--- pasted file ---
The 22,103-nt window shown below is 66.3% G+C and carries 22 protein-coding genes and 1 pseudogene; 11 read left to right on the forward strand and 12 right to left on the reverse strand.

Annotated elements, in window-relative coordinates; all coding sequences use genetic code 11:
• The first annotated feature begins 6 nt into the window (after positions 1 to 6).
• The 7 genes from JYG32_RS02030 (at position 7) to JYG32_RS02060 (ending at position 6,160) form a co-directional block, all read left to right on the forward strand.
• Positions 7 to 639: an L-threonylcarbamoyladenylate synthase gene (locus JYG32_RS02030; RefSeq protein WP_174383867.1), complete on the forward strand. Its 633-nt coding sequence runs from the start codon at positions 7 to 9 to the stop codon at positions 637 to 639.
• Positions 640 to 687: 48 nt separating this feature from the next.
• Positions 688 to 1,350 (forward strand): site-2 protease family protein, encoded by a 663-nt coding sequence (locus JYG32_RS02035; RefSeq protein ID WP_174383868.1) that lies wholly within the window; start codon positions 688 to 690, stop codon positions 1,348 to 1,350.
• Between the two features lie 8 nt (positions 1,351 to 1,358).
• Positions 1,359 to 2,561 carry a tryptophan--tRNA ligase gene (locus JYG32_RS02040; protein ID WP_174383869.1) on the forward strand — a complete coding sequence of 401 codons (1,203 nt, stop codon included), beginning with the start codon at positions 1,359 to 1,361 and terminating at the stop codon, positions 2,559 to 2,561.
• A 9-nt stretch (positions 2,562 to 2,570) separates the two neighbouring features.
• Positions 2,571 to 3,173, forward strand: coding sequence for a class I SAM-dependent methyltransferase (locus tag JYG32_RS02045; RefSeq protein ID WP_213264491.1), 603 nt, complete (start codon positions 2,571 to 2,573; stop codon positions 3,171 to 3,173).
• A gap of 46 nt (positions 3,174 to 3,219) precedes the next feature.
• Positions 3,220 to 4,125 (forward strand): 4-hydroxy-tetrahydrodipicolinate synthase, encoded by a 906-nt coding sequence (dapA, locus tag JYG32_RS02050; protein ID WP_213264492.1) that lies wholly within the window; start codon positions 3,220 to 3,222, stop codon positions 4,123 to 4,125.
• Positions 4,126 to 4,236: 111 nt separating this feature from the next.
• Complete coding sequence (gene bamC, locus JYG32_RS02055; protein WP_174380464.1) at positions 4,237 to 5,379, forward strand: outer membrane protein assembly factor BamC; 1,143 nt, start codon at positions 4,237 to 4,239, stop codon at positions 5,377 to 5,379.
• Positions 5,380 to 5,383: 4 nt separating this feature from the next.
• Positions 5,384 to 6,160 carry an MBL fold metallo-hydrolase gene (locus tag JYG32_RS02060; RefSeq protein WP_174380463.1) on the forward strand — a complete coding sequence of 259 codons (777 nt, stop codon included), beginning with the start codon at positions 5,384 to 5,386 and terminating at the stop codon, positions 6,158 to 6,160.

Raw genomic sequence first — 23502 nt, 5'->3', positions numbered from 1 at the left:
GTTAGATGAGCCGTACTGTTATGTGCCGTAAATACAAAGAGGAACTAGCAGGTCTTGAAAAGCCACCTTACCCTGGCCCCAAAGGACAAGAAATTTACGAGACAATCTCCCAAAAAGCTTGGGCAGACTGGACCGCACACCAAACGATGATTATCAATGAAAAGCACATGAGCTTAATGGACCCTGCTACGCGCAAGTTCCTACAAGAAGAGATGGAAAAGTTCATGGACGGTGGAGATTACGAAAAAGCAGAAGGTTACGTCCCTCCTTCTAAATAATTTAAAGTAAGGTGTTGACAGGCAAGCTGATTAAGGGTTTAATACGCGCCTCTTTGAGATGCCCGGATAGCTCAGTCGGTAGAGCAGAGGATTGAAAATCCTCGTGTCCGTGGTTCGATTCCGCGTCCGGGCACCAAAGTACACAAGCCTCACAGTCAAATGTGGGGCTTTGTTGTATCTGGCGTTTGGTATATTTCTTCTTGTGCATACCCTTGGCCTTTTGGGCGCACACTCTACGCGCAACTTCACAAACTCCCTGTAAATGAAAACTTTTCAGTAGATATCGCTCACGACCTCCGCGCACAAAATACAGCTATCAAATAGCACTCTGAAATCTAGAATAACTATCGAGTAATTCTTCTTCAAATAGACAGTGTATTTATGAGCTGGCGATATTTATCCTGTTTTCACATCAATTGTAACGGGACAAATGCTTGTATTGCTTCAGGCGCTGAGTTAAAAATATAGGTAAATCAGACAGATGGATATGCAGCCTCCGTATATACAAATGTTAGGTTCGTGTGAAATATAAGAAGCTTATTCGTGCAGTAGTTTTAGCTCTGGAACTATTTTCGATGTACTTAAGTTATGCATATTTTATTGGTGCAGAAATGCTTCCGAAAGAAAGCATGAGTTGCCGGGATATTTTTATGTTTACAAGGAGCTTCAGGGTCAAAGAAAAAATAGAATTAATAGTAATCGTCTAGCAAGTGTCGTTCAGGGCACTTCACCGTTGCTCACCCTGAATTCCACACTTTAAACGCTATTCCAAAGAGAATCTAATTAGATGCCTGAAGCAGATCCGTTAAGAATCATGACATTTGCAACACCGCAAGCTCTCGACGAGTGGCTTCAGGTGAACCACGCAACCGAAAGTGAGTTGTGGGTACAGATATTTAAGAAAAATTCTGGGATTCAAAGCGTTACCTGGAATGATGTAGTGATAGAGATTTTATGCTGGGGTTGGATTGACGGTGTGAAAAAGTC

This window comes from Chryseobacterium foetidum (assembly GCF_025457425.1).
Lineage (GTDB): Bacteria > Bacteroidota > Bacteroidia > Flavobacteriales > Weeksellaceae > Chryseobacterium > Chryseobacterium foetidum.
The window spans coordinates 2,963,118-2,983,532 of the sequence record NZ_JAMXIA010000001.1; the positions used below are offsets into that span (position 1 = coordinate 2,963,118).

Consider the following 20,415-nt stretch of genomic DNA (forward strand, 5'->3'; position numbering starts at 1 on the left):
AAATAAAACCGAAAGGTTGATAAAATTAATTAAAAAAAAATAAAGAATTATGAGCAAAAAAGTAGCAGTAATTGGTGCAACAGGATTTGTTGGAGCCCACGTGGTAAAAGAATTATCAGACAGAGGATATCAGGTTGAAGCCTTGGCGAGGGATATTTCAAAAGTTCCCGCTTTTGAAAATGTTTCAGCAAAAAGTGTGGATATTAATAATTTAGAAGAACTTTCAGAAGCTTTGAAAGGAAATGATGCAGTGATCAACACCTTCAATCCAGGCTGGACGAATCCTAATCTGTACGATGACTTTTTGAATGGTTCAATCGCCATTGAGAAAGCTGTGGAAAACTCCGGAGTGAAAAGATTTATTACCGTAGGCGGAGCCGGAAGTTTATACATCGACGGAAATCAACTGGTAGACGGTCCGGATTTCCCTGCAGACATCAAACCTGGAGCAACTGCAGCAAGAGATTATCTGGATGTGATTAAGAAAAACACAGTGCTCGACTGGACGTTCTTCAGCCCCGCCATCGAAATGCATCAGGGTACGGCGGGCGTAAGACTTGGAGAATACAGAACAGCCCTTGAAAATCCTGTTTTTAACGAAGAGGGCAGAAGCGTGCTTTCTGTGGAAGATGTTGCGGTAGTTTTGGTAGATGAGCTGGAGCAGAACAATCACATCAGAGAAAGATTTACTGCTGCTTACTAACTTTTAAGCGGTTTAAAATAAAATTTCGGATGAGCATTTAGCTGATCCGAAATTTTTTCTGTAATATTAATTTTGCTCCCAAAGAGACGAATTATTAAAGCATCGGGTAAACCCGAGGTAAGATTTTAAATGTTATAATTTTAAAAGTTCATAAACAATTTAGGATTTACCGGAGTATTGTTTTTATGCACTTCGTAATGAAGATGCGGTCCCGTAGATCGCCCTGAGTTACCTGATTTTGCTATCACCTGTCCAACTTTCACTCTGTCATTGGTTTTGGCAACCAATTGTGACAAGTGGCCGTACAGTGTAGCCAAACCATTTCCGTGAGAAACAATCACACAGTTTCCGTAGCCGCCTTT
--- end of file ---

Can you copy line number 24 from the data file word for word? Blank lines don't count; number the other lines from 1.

AAATAAAACCGAAAGGTTGATAAAATTAATTAAAAAAAAATAAAGAATTATGAGCAAAAAAGTAGCAGTAATTGGTGCAACAGGATTTGTTGGAGCCCACGTGGTAAAAGAATTATCAGACAGAGGATATCAGGTTGAAGCCTTGGCGAGGGATATTTCAAAAGTTCCCGCTTTTGAAAATGTTTCAGCAAAAAGTGTGGATATTAATAATTTAGAAGAACTTTCAGAAGCTTTGAAAGGAAATGATGCAGTGATCAACACCTTCAATCCAGGCTGGACGAATCCTAATCTGTACGATGACTTTTTGAATGGTTCAATCGCCATTGAGAAAGCTGTGGAAAACTCCGGAGTGAAAAGATTTATTACCGTAGGCGGAGCCGGAAGTTTATACATCGACGGAAATCAACTGGTAGACGGTCCGGATTTCCCTGCAGACATCAAACCTGGAGCAACTGCAGCAAGAGATTATCTGGATGTGATTAAGAAAAACACAGTGCTCGACTGGACGTTCTTCAGCCCCGCCATCGAAATGCATCAGGGTACGGCGGGCGTAAGACTTGGAGAATACAGAACAGCCCTTGAAAATCCTGTTTTTAACGAAGAGGGCAGAAGCGTGCTTTCTGTGGAAGATGTTGCGGTAGTTTTGGTAGATGAGCTGGAGCAGAACAATCACATCAGAGAAAGATTTACTGCTGCTTACTAACTTTTAAGCGGTTTAAAATAAAATTTCGGATGAGCATTTAGCTGATCCGAAATTTTTTCTGTAATATTAATTTTGCTCCCAAAGAGACGAATTATTAAAGCATCGGGTAAACCCGAGGTAAGATTTTAAATGTTATAATTTTAAAAGTTCATAAACAATTTAGGATTTACCGGAGTATTGTTTTTATGCACTTCGTAATGAAGATGCGGTCCCGTAGATCGCCCTGAGTTACCTGATTTTGCTATCACCTGTCCAACTTTCACTCTGTCATTGGTTTTGGCAACCAATTGTGACAAGTGGCCGTACAGTGTAGCCAAACCATTTCCGTGAGAAACAATCACACAGTTTCCGTAGCCGCCTTT